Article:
A comprehensive study conducted by researchers from the Icahn School of Medicine at Mount Sinai and the National Institute on Drug Abuse (NIDA) sheds light on the significant vulnerability of men to overdose deaths involving opioid and stimulant drugs in the United States.
The study analyzed extensive data from death records across the country and revealed that men faced a 2-3 times higher rate of overdose mortality compared to women for opioids such as fentanyl and heroin, as well as psychostimulants like methamphetamine and cocaine.
While it has long been recognized that men tend to use drugs more frequently than women, the study suggests that drug use rates alone do not explain the disparity in overdose deaths. The researchers propose that a combination of biological, behavioral, and social factors contributes to the increased mortality risk for men. The findings highlight the need for a deeper understanding of how these factors intersect with drug use patterns and the responses of individuals’ bodies to drugs.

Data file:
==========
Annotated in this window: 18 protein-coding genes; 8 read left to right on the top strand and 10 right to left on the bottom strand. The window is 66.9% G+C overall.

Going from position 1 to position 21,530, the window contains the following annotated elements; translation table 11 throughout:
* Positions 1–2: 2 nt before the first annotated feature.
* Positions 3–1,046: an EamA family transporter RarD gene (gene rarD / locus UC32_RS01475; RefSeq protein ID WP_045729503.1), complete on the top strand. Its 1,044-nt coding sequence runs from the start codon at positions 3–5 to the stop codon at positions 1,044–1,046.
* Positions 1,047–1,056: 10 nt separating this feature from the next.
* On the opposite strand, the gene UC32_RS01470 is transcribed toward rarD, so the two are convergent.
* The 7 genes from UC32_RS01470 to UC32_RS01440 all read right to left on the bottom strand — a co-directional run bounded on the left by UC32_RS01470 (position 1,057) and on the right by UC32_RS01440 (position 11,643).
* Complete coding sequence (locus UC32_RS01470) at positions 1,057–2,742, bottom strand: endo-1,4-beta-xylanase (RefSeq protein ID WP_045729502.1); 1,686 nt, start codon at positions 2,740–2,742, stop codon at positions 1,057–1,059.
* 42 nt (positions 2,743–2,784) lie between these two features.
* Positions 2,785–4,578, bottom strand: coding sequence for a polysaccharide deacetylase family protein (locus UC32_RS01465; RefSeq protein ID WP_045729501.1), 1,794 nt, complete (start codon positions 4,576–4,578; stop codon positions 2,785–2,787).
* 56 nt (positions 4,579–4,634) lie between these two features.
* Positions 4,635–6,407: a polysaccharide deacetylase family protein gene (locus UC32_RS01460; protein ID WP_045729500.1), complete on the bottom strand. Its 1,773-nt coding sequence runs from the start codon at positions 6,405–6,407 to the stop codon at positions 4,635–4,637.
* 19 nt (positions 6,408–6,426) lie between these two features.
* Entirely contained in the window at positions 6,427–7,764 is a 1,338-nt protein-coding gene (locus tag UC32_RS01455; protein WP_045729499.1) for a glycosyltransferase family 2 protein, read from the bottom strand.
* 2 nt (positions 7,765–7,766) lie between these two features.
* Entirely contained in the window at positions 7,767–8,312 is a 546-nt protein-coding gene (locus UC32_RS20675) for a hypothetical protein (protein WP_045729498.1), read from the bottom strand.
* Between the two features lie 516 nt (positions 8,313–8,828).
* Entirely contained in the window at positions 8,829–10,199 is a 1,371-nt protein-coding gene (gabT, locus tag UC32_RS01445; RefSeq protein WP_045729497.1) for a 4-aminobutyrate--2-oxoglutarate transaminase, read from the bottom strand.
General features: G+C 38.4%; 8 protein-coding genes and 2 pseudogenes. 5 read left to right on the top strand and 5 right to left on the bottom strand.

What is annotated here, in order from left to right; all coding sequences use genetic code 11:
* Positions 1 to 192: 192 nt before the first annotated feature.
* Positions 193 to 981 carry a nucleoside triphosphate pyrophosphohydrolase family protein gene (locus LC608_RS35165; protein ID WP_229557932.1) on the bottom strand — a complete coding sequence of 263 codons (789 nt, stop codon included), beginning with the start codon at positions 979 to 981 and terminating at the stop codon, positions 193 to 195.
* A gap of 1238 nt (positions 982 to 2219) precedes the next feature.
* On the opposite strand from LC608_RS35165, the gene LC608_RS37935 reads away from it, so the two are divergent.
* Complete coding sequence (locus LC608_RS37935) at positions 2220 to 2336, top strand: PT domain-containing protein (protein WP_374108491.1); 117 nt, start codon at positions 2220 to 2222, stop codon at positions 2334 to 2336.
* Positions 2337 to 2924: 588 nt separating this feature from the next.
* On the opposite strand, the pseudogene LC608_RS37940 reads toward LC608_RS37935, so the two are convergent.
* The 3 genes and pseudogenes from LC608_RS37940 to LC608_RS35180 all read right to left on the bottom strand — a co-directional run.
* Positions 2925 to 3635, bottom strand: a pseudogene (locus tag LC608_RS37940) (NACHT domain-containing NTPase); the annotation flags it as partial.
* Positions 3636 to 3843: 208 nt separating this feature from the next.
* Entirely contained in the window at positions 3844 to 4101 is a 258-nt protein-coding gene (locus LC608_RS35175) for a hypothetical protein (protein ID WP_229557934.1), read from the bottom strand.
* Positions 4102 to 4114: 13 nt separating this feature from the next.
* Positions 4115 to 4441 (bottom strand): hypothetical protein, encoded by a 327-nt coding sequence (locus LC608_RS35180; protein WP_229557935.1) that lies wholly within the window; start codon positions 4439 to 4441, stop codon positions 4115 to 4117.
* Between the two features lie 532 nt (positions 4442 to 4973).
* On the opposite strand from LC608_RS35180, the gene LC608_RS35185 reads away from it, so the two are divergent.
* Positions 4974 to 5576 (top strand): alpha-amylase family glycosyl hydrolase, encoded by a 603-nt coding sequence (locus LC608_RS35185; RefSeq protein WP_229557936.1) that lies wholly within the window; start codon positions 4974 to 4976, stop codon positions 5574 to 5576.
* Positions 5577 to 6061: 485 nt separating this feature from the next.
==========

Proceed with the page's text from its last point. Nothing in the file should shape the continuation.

The study’s co-author, Nora Volkow, M.D., the director of NIDA, emphasized the importance of comprehending these factors, stating, “Understanding the biological, behavioral, and social factors that impact drug use and our bodies’ responses is critical to develop tailored tools to protect people from fatal overdose and other harms of drug use.” With drug overdose deaths reaching alarming levels in the US, this research provides valuable insights that can inform the development of targeted interventions to address the gender-specific risks associated with drug misuse and overdose deaths.